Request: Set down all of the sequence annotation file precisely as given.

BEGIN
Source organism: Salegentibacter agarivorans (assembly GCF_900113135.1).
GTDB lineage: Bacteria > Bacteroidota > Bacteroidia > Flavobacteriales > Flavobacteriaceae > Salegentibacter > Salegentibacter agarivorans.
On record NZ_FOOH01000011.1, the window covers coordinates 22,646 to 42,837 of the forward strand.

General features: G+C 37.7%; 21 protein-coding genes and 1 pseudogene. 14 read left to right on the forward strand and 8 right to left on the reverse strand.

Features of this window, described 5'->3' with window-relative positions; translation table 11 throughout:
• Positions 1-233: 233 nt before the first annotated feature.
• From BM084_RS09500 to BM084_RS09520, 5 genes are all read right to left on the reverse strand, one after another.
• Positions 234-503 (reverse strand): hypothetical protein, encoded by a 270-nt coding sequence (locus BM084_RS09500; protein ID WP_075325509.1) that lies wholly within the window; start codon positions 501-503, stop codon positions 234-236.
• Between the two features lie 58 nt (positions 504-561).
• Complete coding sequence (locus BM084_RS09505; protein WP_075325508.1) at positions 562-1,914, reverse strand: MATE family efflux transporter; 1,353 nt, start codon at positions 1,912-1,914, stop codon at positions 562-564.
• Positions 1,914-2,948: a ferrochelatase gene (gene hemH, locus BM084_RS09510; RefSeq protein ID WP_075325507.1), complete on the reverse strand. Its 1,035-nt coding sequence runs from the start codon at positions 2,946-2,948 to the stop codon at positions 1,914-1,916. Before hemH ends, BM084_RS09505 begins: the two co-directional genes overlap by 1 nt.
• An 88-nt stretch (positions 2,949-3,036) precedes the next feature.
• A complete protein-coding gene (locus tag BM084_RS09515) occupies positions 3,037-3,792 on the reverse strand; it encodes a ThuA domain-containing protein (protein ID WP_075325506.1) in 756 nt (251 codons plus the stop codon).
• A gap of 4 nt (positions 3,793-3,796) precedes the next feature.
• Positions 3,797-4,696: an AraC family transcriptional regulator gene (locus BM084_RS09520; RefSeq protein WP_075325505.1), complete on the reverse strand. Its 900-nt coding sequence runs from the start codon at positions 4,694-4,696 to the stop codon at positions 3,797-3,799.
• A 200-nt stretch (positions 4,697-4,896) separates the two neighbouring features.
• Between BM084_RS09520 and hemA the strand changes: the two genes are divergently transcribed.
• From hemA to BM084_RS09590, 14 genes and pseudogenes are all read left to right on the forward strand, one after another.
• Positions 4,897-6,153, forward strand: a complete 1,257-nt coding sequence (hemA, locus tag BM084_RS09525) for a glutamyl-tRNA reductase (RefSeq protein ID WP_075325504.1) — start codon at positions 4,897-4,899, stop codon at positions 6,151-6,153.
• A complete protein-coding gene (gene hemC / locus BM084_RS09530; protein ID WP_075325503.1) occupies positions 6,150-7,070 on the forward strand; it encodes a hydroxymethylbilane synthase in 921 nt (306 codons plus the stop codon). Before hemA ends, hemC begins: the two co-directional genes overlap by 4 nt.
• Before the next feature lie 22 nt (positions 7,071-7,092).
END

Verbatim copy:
Source organism: Salegentibacter agarivorans (assembly GCF_900113135.1).
GTDB lineage: Bacteria > Bacteroidota > Bacteroidia > Flavobacteriales > Flavobacteriaceae > Salegentibacter > Salegentibacter agarivorans.
On record NZ_FOOH01000011.1, the window covers coordinates 22,646 to 42,837 of the forward strand.

General features: G+C 37.7%; 21 protein-coding genes and 1 pseudogene. 14 read left to right on the forward strand and 8 right to left on the reverse strand.

Features of this window, described 5'->3' with window-relative positions; translation table 11 throughout:
• Positions 1-233: 233 nt before the first annotated feature.
• From BM084_RS09500 to BM084_RS09520, 5 genes are all read right to left on the reverse strand, one after another.
• Positions 234-503 (reverse strand): hypothetical protein, encoded by a 270-nt coding sequence (locus BM084_RS09500; protein ID WP_075325509.1) that lies wholly within the window; start codon positions 501-503, stop codon positions 234-236.
• Between the two features lie 58 nt (positions 504-561).
• Complete coding sequence (locus BM084_RS09505; protein WP_075325508.1) at positions 562-1,914, reverse strand: MATE family efflux transporter; 1,353 nt, start codon at positions 1,912-1,914, stop codon at positions 562-564.
• Positions 1,914-2,948: a ferrochelatase gene (gene hemH, locus BM084_RS09510; RefSeq protein ID WP_075325507.1), complete on the reverse strand. Its 1,035-nt coding sequence runs from the start codon at positions 2,946-2,948 to the stop codon at positions 1,914-1,916. Before hemH ends, BM084_RS09505 begins: the two co-directional genes overlap by 1 nt.
• An 88-nt stretch (positions 2,949-3,036) precedes the next feature.
• A complete protein-coding gene (locus tag BM084_RS09515) occupies positions 3,037-3,792 on the reverse strand; it encodes a ThuA domain-containing protein (protein ID WP_075325506.1) in 756 nt (251 codons plus the stop codon).
• A gap of 4 nt (positions 3,793-3,796) precedes the next feature.
• Positions 3,797-4,696: an AraC family transcriptional regulator gene (locus BM084_RS09520; RefSeq protein WP_075325505.1), complete on the reverse strand. Its 900-nt coding sequence runs from the start codon at positions 4,694-4,696 to the stop codon at positions 3,797-3,799.
• A 200-nt stretch (positions 4,697-4,896) separates the two neighbouring features.
• Between BM084_RS09520 and hemA the strand changes: the two genes are divergently transcribed.
• From hemA to BM084_RS09590, 14 genes and pseudogenes are all read left to right on the forward strand, one after another.
• Positions 4,897-6,153, forward strand: a complete 1,257-nt coding sequence (hemA, locus tag BM084_RS09525) for a glutamyl-tRNA reductase (RefSeq protein ID WP_075325504.1) — start codon at positions 4,897-4,899, stop codon at positions 6,151-6,153.
• A complete protein-coding gene (gene hemC / locus BM084_RS09530; protein ID WP_075325503.1) occupies positions 6,150-7,070 on the forward strand; it encodes a hydroxymethylbilane synthase in 921 nt (306 codons plus the stop codon). Before hemA ends, hemC begins: the two co-directional genes overlap by 4 nt.
• Before the next feature lie 22 nt (positions 7,071-7,092).